On 22nd June, ProMed reported on a episode of mortality in migratory birds in the southern part of Zambia. An epidemiologist with the Government of Zambia, later stated that diagnostic procedures had eliminated avian influenza but there was no definitive diagnosis given. Since then there has been no further posting, which gives cause for concern. By Simon Shane
On 22nd June, ProMed reported on a episode of mortality in migratory birds in the Victoria Falls area of the southern part of Zambia adjacent to the border with Zimbabwe. According to a release by the Chief Veterinary Officer of Zambia, Dr. Jack Shoko, diagnostic procedures on the 40 birds (species not stated) was in progress.
Laurie Garrett, affiliated with the US Council on Foreign Relations, in a June 23rd ProMed posting, noted that the migratory flyway from Nigeria terminates in the Victoria Falls region. On 25th June, Dr. Christina Chisemble, an epidemiologist with the Government of Zambia, stated that diagnostic procedures had eliminated avian influenza but there was no definitive diagnosis as to the cause of mortality. Since this date there has been no further posting, which gives cause for concern.
An unofficial statement at a June 28th poultry industry meeting by a Veterinarian affiliated to the Republic of South Africa, National Department of Agriculture confirmed that the specimens provided by the Government of Zambia were “negative for influenza”.
This situation is eerily reminiscent of the lack of transparency demonstrated by a number of nations following the emergence of H5N1 avian influenza. We have been subjected previously to the sequence of “no it isn’t, maybe it is and then yes it is”.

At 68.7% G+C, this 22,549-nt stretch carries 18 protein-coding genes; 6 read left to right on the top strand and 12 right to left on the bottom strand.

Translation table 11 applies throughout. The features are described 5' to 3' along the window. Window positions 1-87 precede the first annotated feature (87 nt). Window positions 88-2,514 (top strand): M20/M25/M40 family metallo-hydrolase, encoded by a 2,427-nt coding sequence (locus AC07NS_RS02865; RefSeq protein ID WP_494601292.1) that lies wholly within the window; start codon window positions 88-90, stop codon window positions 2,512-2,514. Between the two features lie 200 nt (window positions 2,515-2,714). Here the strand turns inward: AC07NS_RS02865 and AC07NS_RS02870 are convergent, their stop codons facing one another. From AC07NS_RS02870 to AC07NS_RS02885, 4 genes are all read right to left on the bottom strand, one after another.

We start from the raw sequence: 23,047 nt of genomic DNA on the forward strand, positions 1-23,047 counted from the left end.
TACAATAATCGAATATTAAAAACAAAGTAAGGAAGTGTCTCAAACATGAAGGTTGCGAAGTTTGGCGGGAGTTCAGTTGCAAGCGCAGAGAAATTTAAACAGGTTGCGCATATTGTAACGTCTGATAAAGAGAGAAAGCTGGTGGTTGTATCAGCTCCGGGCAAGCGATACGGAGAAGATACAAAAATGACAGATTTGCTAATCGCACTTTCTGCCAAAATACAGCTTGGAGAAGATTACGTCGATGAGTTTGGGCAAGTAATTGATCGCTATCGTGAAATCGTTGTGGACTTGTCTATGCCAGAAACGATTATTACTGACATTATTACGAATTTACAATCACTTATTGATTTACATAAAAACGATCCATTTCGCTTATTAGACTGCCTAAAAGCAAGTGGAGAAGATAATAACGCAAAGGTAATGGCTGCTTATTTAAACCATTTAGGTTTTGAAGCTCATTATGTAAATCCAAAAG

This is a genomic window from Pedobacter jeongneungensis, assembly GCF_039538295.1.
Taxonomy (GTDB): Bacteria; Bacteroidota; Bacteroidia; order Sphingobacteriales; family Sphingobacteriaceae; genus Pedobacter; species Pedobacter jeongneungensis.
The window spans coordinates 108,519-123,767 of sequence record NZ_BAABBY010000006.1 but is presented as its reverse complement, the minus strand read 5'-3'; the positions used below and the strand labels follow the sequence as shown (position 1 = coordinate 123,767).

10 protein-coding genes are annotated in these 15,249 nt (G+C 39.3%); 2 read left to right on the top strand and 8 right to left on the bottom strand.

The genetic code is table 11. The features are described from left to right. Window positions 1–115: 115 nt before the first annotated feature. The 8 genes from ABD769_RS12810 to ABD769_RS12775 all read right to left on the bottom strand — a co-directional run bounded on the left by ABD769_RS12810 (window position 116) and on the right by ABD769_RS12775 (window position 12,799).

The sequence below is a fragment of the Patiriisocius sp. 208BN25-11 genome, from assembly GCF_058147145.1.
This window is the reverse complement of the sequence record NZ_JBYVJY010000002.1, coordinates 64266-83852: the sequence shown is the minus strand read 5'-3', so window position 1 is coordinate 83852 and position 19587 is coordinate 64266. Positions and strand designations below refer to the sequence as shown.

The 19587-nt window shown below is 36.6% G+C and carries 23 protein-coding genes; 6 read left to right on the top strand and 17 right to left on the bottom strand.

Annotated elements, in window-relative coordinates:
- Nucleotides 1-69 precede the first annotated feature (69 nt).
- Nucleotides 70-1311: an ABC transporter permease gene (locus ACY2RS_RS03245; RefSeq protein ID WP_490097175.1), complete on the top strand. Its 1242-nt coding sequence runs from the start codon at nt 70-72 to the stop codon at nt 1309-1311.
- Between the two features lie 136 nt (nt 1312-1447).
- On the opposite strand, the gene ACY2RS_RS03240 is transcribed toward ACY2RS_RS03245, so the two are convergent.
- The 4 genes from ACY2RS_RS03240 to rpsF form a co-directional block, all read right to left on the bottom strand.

Relevant information concerning specific diagnostic procedures and their results and the status of investigations should be conveyed to the OIE and neighboring countries. There are numerous causes for acute mortality in migratory birds including infections other than influenza, toxicities and exhaustion associated with migration.
The world community and in particular, veterinary authorities in Zimbabwe, Malawi, Mozambique, South Africa and adjoining countries, Madagascar and Mauritius, deserve to know the disposition of this case, which represents a presumptive presentation of HPAI. A positive diagnosis of avian influenza would require intensification of preventive measures in Zambia and Zimbabwe and other nations with significant poultry populations requiring heightened biosecurity or even pre-emptive vaccination.
If the Zambian authorities have either diagnosed influenza or received an indication of the presence of the infection from a reference laboratory, appropriate action should be taken to prevent extension of infection to subsistence and commercial poultry on both sides of the border. Any mortality in migratory birds should be subjected to a structured investigation with surveillance of poultry and free living species in the area concerned. If the mortality in wild birds in this case was due to some other cause, the actual or most probable diagnosis should be declared. Failure to either diagnosis the condition or to communicate findings reflects negatively on the preparedness of veterinary authorities in Zambia.
Deficiencies in response to possible outbreaks of HPAI have profound implications for the entire region.
By: Simon Shane